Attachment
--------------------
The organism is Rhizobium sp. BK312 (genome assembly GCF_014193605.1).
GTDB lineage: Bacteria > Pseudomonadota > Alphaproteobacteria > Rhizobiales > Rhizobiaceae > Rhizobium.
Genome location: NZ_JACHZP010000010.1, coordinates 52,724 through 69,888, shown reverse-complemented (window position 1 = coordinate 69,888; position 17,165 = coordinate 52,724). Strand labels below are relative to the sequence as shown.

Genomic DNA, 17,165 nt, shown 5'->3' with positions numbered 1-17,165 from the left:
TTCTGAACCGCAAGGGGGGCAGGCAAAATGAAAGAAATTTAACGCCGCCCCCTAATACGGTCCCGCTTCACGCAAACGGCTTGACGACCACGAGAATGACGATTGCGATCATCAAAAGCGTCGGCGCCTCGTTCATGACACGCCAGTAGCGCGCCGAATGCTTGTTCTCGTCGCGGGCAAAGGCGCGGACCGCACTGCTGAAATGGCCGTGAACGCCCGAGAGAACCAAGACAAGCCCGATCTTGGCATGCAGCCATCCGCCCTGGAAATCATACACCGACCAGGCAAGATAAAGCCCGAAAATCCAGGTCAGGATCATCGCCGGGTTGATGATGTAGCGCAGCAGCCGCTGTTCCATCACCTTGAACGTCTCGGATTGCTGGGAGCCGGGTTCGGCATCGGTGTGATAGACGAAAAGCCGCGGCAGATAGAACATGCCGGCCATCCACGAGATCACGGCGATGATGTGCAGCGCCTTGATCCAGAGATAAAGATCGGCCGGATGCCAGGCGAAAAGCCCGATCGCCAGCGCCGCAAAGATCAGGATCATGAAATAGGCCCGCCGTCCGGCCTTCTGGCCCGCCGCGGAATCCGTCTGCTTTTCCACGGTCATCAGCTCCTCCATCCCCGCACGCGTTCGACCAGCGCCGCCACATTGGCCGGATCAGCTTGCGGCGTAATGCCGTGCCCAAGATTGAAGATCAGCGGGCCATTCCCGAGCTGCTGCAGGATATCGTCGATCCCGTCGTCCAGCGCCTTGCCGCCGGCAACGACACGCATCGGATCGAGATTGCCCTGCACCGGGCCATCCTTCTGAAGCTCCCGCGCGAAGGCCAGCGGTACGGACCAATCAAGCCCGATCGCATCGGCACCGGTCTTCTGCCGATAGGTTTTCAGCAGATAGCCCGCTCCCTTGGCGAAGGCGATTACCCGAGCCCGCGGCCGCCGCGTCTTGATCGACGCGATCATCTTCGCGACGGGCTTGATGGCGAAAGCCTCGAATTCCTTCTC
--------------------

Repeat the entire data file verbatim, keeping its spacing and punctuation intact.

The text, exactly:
The organism is Rhizobium sp. BK312 (genome assembly GCF_014193605.1).
GTDB lineage: Bacteria > Pseudomonadota > Alphaproteobacteria > Rhizobiales > Rhizobiaceae > Rhizobium.
Genome location: NZ_JACHZP010000010.1, coordinates 52,724 through 69,888, shown reverse-complemented (window position 1 = coordinate 69,888; position 17,165 = coordinate 52,724). Strand labels below are relative to the sequence as shown.

Genomic DNA, 17,165 nt, shown 5'->3' with positions numbered 1-17,165 from the left:
TTCTGAACCGCAAGGGGGGCAGGCAAAATGAAAGAAATTTAACGCCGCCCCCTAATACGGTCCCGCTTCACGCAAACGGCTTGACGACCACGAGAATGACGATTGCGATCATCAAAAGCGTCGGCGCCTCGTTCATGACACGCCAGTAGCGCGCCGAATGCTTGTTCTCGTCGCGGGCAAAGGCGCGGACCGCACTGCTGAAATGGCCGTGAACGCCCGAGAGAACCAAGACAAGCCCGATCTTGGCATGCAGCCATCCGCCCTGGAAATCATACACCGACCAGGCAAGATAAAGCCCGAAAATCCAGGTCAGGATCATCGCCGGGTTGATGATGTAGCGCAGCAGCCGCTGTTCCATCACCTTGAACGTCTCGGATTGCTGGGAGCCGGGTTCGGCATCGGTGTGATAGACGAAAAGCCGCGGCAGATAGAACATGCCGGCCATCCACGAGATCACGGCGATGATGTGCAGCGCCTTGATCCAGAGATAAAGATCGGCCGGATGCCAGGCGAAAAGCCCGATCGCCAGCGCCGCAAAGATCAGGATCATGAAATAGGCCCGCCGTCCGGCCTTCTGGCCCGCCGCGGAATCCGTCTGCTTTTCCACGGTCATCAGCTCCTCCATCCCCGCACGCGTTCGACCAGCGCCGCCACATTGGCCGGATCAGCTTGCGGCGTAATGCCGTGCCCAAGATTGAAGATCAGCGGGCCATTCCCGAGCTGCTGCAGGATATCGTCGATCCCGTCGTCCAGCGCCTTGCCGCCGGCAACGACACGCATCGGATCGAGATTGCCCTGCACCGGGCCATCCTTCTGAAGCTCCCGCGCGAAGGCCAGCGGTACGGACCAATCAAGCCCGATCGCATCGGCACCGGTCTTCTGCCGATAGGTTTTCAGCAGATAGCCCGCTCCCTTGGCGAAGGCGATTACCCGAGCCCGCGGCCGCCGCGTCTTGATCGACGCGATCATCTTCGCGACGGGCTTGATGGCGAAAGCCTCGAATTCCTTCTC